If a body moving at the speed of light moves towards another stationary body having much greater mass then,this body makes the moving body to accelerate under its gravitational field in such a way that when the moving object is infinitely close to the stationary object its speed is much greater than the speed of light for a infinitely small fraction of a second. Now the object should travel backwards in time, at the start of that infinitely small second. The same process would repeat. This means that the object would appear still in front of the stationary object?

Is this assumption hypothetically right?

  • $\begingroup$ It cant move faster than the speed of light. Accelerating something massive to c requires an infinite amount of energy $\endgroup$ – Jaywalker May 12 '17 at 15:39
  • $\begingroup$ Its an hypothetical assumption. $\endgroup$ – Kurosaki May 12 '17 at 15:42
  • $\begingroup$ Yeah but theres no point in asking a question based on a hypothetical assumption thats not rooted in physics $\endgroup$ – Jaywalker May 12 '17 at 16:26
  • $\begingroup$ Then according to you , Theory of Everything , string theory and multiverse theory developed by some brilliant scientists of the world are not part of physics because they are hypothetical? $\endgroup$ – Kurosaki May 12 '17 at 16:37
  • $\begingroup$ He said "rooted in physics". The list you give "Theory of Everything, string theory...etc" is rooted in physics and they could be possible. Moving a massive object faster than light has been deemed impossible. $\endgroup$ – Brad S May 12 '17 at 16:59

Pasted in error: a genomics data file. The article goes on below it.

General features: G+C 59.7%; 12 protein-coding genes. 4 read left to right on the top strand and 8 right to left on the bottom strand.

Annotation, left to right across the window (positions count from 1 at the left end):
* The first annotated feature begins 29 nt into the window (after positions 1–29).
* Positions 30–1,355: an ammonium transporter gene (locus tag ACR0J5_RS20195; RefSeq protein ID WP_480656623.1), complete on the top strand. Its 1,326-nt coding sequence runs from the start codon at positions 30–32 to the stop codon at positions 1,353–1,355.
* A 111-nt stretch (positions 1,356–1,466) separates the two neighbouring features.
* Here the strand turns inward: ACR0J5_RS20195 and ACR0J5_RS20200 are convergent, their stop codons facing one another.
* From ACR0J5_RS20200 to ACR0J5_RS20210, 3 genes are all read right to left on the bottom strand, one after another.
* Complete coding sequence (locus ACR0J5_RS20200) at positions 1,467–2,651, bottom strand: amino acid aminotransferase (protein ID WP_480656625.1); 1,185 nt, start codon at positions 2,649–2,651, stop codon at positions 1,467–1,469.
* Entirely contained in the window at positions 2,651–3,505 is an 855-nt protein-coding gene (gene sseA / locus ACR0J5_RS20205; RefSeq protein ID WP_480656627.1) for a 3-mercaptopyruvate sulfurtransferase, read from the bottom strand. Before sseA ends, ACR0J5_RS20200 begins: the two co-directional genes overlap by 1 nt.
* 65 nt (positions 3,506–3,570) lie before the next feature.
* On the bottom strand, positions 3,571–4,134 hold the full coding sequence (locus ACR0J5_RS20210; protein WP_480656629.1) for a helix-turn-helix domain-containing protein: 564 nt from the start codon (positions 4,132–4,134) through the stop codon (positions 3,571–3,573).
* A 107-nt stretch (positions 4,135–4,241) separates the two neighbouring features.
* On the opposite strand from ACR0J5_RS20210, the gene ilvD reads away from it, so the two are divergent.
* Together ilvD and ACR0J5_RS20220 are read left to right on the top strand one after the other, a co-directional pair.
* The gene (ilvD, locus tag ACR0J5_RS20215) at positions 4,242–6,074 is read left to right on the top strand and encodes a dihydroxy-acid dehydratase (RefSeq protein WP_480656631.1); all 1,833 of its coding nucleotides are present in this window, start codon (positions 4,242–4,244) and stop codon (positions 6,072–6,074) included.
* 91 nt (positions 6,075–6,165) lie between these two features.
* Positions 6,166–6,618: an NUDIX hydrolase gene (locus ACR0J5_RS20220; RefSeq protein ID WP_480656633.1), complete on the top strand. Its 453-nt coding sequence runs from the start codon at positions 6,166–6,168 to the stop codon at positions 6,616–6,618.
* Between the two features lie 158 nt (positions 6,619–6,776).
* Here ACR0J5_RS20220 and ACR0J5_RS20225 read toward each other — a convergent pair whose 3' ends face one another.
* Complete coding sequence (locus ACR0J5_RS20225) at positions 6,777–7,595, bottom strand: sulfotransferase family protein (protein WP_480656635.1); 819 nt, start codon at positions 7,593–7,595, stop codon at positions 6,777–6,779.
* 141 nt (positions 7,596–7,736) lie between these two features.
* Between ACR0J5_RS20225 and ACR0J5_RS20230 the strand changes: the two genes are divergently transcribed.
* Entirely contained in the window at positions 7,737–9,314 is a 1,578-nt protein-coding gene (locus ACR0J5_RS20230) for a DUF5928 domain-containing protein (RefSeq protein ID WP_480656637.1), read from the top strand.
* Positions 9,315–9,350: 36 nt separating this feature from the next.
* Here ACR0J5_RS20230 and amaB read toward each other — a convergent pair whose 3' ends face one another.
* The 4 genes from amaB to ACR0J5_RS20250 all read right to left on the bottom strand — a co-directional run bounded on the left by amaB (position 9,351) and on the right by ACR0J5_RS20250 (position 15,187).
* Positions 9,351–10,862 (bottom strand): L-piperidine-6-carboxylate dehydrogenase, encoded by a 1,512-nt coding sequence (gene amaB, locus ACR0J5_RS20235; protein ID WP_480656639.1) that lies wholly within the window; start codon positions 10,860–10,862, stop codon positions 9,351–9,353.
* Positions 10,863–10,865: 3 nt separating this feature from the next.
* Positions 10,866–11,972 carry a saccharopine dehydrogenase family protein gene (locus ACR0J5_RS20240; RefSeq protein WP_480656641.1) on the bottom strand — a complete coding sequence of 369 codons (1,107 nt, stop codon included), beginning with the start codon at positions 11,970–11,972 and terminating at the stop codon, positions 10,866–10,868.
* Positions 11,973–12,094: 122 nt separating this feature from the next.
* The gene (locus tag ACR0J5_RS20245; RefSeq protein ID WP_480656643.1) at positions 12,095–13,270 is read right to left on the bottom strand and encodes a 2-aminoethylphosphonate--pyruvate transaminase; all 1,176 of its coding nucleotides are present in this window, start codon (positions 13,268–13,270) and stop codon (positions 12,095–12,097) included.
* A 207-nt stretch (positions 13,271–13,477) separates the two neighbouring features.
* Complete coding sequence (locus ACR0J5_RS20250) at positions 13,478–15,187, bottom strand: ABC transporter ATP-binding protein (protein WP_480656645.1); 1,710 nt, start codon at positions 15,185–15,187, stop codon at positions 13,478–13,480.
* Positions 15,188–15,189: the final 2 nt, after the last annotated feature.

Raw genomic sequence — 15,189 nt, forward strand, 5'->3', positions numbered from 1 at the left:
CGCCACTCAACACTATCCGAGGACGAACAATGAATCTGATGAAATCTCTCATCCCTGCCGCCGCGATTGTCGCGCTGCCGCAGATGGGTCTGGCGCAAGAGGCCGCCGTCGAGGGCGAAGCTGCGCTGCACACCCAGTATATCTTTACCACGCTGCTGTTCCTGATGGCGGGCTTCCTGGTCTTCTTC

The problem with this question is that you are presenting a non-physical situation and asking people to apply physics to it; it's like asking how the color blue would taste. An object with mass cannot move at the speed of light in any reference frame, and no object can move faster than the speed of light in any reference frame unless its mass is represented by an imaginary number; so far, we have not found imaginary mass to be physically possible.

This question is somewhat answerable, though. Photons (and other particles of mass $m=0$) do move at the speed of light, and when they get close to very massive objects, like stars, they are influenced by gravity and their trajectory bends. However, the photon does not speed up. It accelerated in the sense that its direction of motion changes, but it still moves at the speed of light regardless.

I hope this helps.


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